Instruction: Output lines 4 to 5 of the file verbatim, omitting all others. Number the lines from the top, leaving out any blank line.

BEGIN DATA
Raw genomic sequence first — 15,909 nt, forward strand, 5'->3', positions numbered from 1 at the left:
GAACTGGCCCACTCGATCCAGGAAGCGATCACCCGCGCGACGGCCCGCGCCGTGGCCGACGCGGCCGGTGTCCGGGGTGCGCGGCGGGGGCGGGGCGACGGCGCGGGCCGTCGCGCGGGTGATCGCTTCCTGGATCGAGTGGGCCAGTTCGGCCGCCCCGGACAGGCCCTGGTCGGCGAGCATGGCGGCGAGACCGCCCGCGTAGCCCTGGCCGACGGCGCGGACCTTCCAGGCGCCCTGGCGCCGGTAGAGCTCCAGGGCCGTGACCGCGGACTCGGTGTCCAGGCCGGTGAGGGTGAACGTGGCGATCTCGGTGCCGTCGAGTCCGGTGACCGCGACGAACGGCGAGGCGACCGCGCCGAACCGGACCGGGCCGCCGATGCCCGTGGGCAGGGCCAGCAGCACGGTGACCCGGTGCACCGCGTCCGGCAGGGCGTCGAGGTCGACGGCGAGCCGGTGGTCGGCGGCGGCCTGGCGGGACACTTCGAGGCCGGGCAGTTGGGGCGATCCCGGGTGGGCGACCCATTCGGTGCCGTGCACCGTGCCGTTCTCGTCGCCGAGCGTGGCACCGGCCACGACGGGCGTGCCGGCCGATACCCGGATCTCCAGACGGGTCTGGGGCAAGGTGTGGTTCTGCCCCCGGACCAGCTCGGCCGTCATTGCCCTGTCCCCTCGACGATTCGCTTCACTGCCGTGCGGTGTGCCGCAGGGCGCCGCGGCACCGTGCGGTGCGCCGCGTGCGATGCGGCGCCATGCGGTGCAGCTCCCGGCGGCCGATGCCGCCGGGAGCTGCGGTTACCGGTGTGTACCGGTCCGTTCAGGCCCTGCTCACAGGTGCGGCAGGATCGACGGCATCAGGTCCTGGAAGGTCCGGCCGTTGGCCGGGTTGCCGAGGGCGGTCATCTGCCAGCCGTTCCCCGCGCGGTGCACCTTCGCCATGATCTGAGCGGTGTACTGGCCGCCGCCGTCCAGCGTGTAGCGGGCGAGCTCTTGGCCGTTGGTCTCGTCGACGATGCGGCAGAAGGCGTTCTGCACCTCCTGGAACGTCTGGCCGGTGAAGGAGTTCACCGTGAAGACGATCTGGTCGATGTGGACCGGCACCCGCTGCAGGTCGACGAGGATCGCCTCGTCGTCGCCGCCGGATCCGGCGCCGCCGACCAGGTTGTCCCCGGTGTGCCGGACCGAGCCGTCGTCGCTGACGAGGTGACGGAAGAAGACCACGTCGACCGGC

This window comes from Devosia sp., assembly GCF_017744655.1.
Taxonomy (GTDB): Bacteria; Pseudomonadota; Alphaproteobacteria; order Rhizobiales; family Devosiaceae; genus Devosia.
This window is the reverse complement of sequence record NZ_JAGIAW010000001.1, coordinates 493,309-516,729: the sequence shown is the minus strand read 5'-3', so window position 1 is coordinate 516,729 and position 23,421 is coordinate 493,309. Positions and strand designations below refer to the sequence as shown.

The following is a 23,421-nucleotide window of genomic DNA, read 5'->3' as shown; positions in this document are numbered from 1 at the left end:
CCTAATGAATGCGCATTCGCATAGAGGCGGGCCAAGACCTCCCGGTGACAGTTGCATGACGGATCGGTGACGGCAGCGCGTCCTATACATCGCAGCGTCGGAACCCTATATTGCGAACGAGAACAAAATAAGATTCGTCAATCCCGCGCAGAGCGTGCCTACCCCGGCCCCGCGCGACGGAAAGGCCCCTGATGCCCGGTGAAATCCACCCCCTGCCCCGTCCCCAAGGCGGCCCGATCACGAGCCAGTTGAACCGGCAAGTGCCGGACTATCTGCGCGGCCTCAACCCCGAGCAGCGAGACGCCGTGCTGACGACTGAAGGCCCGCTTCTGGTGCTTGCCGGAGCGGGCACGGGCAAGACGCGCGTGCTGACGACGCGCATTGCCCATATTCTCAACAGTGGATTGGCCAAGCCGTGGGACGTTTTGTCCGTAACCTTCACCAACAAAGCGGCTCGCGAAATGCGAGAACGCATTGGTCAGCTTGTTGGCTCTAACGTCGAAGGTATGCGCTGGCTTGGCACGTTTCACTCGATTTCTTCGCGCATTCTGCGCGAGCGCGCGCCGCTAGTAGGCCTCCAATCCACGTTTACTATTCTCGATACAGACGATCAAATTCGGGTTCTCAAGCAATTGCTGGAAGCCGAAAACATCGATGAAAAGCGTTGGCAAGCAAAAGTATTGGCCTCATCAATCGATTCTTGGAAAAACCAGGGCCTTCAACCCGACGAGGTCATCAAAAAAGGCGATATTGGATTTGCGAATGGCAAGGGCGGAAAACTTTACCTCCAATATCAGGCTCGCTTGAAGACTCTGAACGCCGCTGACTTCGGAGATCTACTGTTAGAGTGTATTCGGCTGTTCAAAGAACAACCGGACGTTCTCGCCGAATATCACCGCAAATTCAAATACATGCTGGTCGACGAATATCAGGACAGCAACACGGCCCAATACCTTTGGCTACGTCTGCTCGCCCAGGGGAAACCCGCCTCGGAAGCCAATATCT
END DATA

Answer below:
Taxonomy (GTDB): Bacteria; Pseudomonadota; Alphaproteobacteria; order Rhizobiales; family Devosiaceae; genus Devosia.
This window is the reverse complement of sequence record NZ_JAGIAW010000001.1, coordinates 493,309-516,729: the sequence shown is the minus strand read 5'-3', so window position 1 is coordinate 516,729 and position 23,421 is coordinate 493,309. Positions and strand designations below refer to the sequence as shown.